Lake regionalization and diatom metacommunity structuring in tropical South America

Xavier Benito, Sherilyn C. Fritz, Miriam Steinitz-Kannan, Maria I. Vélez, Michael M. McGlue

Research output: Contribution to journalArticlepeer-review

44 Scopus citations


Lakes and their topological distribution across Earth's surface impose ecological andevolutionary constraints on aquatic metacommunities. In this study, we group similarlake ecosystems as metacommunity units influencing diatom community structure.We assembled a database of 195 lakes from the tropical Andes and adjacent lowlands(8°N-30°S and 58-79°W) with associated environmental predictors to examine diatom metacommunity patterns at two different levels: taxon and functional (deconstructed species matrix by ecological guilds). We also derived spatial variables thatinherently assessed the relative role of dispersal. Using complementary multivariatestatistical techniques (principal component analysis, cluster analysis, nonmetric multidimensional scaling, Procrustes, variance partitioning), we examined diatom-environment relationships among different lake habitats (sediment surface, periphyton,and plankton) and partitioned community variation to evaluate the influence ofniche-and dispersal-based assembly processes in diatom metacommunity structureacross lake clusters. The results showed a significant association between geographicclusters of lakes based on gradients of climate and landscape configuration and diatom assemblages. Six lake clusters distributed along a latitudinal gradient were identified as functional metacommunity units for diatom communities. Variancepartitioning revealed that dispersal mechanisms were a major contributor to diatommetacommunity structure, but in a highly context-dependent fashion across lakeclusters. In the Andean Altiplano and adjacent lowlands of Bolivia, diatom metacommunities are niche assembled but constrained by either dispersal limitation or masseffects, resulting from area, environmental heterogeneity, and ecological guild relationships. Topographic heterogeneity played an important role in structuring plankticdiatom metacommunities. We emphasize the value of a guild-based metacommunitymodel linked to dispersal for elucidating mechanisms underlying latitudinal gradientsin distribution. Our findings reveal the importance of shifts in ecological driversacross climatic and physiographically distinct lake clusters, providing a basis for comparison of broad-scale community gradients in lake-rich regions elsewhere. This may help guide future research to explore evolutionary constraints on the rich Neotropicalbenthic diatom species pool.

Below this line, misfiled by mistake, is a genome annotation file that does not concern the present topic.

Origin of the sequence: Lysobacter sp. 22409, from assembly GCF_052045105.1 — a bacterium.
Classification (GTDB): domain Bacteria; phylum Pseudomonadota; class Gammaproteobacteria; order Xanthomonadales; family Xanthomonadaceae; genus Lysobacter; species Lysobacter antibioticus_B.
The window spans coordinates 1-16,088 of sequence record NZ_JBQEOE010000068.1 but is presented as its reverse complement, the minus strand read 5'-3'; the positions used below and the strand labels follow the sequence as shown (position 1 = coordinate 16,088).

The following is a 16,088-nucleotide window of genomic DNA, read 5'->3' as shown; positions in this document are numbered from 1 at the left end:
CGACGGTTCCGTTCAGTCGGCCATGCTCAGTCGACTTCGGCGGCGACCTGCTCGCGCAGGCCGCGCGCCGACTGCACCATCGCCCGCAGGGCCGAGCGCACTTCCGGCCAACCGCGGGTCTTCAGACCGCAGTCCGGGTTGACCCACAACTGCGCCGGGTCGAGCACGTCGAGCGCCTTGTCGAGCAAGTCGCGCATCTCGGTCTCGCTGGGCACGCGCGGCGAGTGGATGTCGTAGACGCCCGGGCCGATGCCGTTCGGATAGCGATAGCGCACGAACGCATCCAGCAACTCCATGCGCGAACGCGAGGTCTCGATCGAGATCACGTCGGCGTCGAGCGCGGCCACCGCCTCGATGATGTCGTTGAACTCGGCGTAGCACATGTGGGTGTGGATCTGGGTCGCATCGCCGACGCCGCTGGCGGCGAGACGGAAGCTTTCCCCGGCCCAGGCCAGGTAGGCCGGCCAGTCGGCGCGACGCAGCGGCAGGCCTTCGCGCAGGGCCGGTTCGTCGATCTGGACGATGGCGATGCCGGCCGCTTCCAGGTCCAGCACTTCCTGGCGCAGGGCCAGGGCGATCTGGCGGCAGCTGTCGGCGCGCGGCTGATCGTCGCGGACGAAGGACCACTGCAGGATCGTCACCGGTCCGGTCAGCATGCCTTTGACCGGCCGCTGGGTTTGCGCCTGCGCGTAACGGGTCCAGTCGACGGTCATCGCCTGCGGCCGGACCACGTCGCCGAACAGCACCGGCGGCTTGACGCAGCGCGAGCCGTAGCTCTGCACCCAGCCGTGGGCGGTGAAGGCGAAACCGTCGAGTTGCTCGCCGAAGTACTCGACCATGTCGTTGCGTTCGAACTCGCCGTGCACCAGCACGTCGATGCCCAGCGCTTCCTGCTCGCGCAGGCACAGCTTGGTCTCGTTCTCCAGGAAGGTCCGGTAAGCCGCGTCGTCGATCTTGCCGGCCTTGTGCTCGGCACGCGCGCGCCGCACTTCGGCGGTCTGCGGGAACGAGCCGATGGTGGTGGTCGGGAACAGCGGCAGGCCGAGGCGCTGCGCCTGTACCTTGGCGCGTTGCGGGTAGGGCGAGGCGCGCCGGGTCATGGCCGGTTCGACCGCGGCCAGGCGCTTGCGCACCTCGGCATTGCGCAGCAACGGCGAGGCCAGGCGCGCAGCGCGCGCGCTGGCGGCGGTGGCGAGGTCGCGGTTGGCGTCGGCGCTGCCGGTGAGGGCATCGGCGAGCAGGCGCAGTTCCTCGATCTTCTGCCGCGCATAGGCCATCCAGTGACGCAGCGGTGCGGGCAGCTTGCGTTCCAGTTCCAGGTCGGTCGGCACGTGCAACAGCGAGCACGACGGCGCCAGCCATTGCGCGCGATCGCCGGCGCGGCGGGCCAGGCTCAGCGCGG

Original languageEnglish (US)
Pages (from-to)7865-7878
Number of pages14
JournalEcology and Evolution
Issue number16
StatePublished - 2018


  • Diatom guilds
  • Lakes
  • Latitudinal gradient
  • Metacommunity
  • Topographic heterogeneity

ASJC Scopus subject areas

  • Ecology, Evolution, Behavior and Systematics
  • Ecology
  • Nature and Landscape Conservation


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